This course is an advanced follow-up to PSY 235. Counseling and case management skills are taught experientially. Working in pairs, students initially practice counseling skills and subsequently interview volunteers who share accounts of real life issues. Emphasis is placed on motivational interviewing, problem conceptualization, goal setting, helping skills, and cognitive behavioral strategies. This course is particularly useful for students pursuing employment or graduate work in human service areas that involve counseling. Prerequisite(s): PSY 209 and PSY 235 or permission of instructor. Even Fall and every Spring.



Credit: 4

  PSY 440 - Psychology and Law

Mental health professionals who are well educated in the law can play an important role in resolving child custody, competency, criminal responsibility, witness credibility, disability, and other issues in criminal and civil cases. We will study the laws that mental health professionals need to know and we will carefully examine real-life legal cases involving caseworkers, therapists, psychologists, psychiatrists, community health workers, and other mental health professionals. Taught by a lawyer with many years of courtroom experience, this course will help prepare those interested in a career in mental health to meet the legal challenges that will inevitably come their way. Prerequisites: PSY 101S or PSY 225S. Once every two years.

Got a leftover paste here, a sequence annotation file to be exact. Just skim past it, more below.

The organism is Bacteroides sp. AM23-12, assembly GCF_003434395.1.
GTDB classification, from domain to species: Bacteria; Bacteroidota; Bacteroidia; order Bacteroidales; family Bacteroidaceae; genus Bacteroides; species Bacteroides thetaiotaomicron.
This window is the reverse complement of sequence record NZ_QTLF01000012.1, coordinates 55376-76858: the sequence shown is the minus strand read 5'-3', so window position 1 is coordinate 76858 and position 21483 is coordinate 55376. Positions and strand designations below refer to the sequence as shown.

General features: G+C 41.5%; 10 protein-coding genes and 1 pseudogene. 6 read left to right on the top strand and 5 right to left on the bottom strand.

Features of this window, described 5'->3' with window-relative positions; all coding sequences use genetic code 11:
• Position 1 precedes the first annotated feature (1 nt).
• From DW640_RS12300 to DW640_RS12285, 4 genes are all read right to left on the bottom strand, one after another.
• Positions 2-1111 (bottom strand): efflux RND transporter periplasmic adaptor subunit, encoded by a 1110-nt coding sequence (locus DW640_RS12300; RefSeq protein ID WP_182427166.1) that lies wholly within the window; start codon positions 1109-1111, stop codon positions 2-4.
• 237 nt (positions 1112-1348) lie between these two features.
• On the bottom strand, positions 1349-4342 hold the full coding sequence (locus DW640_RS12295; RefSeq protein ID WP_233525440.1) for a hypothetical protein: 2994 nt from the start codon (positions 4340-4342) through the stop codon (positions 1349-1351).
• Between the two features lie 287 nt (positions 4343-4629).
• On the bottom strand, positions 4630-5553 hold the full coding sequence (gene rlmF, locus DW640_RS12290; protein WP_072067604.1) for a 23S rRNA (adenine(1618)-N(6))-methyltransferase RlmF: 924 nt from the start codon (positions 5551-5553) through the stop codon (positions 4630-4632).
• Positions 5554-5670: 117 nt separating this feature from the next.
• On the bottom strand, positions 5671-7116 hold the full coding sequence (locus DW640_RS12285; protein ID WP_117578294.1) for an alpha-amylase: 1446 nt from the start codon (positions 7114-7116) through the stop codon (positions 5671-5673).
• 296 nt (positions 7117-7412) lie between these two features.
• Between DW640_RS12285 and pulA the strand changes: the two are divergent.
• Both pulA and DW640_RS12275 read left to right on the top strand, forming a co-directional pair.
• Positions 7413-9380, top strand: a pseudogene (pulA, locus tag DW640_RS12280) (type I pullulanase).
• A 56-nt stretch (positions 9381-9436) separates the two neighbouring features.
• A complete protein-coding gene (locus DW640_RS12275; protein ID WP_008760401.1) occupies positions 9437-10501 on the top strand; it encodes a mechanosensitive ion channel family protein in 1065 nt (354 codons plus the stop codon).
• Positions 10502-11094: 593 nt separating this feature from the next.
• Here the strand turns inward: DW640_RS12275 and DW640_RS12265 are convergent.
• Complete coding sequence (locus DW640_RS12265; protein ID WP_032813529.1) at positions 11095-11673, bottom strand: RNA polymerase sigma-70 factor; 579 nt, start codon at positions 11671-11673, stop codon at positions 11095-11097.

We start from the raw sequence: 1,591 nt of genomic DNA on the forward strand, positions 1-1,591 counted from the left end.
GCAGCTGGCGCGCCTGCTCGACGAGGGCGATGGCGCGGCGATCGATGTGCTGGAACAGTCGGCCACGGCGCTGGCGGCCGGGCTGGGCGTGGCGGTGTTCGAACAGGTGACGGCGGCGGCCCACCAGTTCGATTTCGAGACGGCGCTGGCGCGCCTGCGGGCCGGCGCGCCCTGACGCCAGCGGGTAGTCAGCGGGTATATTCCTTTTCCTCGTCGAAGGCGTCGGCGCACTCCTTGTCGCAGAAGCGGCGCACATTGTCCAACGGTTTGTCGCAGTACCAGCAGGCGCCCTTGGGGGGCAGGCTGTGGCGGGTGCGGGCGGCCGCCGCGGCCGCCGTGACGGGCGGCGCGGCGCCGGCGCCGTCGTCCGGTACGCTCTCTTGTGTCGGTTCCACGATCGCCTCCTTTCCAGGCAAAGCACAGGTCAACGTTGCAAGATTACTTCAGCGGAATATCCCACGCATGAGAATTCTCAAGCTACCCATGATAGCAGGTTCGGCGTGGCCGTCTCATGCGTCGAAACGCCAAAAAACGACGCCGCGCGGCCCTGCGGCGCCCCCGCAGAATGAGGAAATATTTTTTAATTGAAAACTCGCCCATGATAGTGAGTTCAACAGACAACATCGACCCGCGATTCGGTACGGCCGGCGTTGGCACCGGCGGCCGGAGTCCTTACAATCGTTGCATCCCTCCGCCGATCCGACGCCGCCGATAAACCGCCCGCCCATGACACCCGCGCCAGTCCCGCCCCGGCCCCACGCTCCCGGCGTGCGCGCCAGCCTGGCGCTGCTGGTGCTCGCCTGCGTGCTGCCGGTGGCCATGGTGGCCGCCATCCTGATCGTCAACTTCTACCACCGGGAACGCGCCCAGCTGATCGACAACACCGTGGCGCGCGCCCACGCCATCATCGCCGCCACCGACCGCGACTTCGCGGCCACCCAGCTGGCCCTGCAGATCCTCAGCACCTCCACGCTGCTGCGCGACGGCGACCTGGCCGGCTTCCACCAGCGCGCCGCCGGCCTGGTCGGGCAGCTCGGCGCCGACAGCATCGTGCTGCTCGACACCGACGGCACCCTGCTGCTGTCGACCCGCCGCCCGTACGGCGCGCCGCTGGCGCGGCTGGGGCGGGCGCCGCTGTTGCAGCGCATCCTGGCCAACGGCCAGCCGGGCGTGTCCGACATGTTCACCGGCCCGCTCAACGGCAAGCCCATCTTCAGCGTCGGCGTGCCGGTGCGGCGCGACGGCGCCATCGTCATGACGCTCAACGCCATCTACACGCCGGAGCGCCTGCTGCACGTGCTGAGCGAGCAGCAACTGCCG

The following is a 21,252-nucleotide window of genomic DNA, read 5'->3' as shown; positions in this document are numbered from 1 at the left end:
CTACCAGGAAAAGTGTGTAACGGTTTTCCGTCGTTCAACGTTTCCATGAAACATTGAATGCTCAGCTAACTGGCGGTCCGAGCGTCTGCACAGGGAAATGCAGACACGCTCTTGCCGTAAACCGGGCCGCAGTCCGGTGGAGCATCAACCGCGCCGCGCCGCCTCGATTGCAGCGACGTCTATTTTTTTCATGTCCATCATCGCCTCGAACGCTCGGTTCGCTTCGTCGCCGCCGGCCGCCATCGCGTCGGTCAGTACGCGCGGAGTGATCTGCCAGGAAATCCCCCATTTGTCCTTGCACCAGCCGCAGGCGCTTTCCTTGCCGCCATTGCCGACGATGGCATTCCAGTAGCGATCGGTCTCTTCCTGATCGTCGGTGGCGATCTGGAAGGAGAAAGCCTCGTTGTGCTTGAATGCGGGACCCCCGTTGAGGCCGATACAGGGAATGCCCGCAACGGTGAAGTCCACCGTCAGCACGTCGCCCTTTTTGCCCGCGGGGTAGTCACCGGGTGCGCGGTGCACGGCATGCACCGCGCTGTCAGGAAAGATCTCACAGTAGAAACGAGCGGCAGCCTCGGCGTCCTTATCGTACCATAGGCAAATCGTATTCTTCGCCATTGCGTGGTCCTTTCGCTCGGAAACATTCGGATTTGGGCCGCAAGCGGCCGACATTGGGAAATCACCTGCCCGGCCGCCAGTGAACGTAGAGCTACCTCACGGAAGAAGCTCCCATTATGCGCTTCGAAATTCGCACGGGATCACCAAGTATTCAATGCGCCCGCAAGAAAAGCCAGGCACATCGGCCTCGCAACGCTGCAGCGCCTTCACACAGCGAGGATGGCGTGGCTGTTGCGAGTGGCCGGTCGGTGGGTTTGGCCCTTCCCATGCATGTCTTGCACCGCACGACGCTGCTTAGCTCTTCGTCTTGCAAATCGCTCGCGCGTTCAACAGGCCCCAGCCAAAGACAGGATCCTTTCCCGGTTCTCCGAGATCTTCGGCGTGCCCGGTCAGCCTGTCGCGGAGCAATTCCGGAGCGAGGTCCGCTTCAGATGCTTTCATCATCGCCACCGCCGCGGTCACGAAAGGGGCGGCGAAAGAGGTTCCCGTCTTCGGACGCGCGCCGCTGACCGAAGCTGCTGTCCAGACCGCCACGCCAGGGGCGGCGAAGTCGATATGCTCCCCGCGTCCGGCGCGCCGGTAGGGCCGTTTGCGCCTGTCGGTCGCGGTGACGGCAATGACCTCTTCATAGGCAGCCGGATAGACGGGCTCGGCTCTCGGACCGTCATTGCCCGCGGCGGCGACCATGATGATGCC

Credit: 4

  PSY 455 - Crisis Intervention and Stabilization

This course reviews the basic concepts and skills needed to effectively perform mental health assessments, stabilization, and referral in a crisis situation.  Topics to be considered include diagnosis, psychotropic medications, the process of identifying and reporting abuse, techniques for dealing with violent persons, involuntary hospitalizations, and relevant community support services.  Professional and ethical issues will also be discussed. Prerequisite(s): A counseling course (PSY 235 or REH 200 or equivalent) and PSY 209. (Pass/Fail option) Every Fall.



Credit: 4

  PSY 477 - Specialized Topics in Psychology

This course involves the study of highly specialized, advanced topics in psychology not offered in the regular curriculum. Course topic is determined by the individual instructor. Prerequisite(s): PSY 101S or PSY 225S and others as determined by the instructor. (Pass/Fail option)  Varies.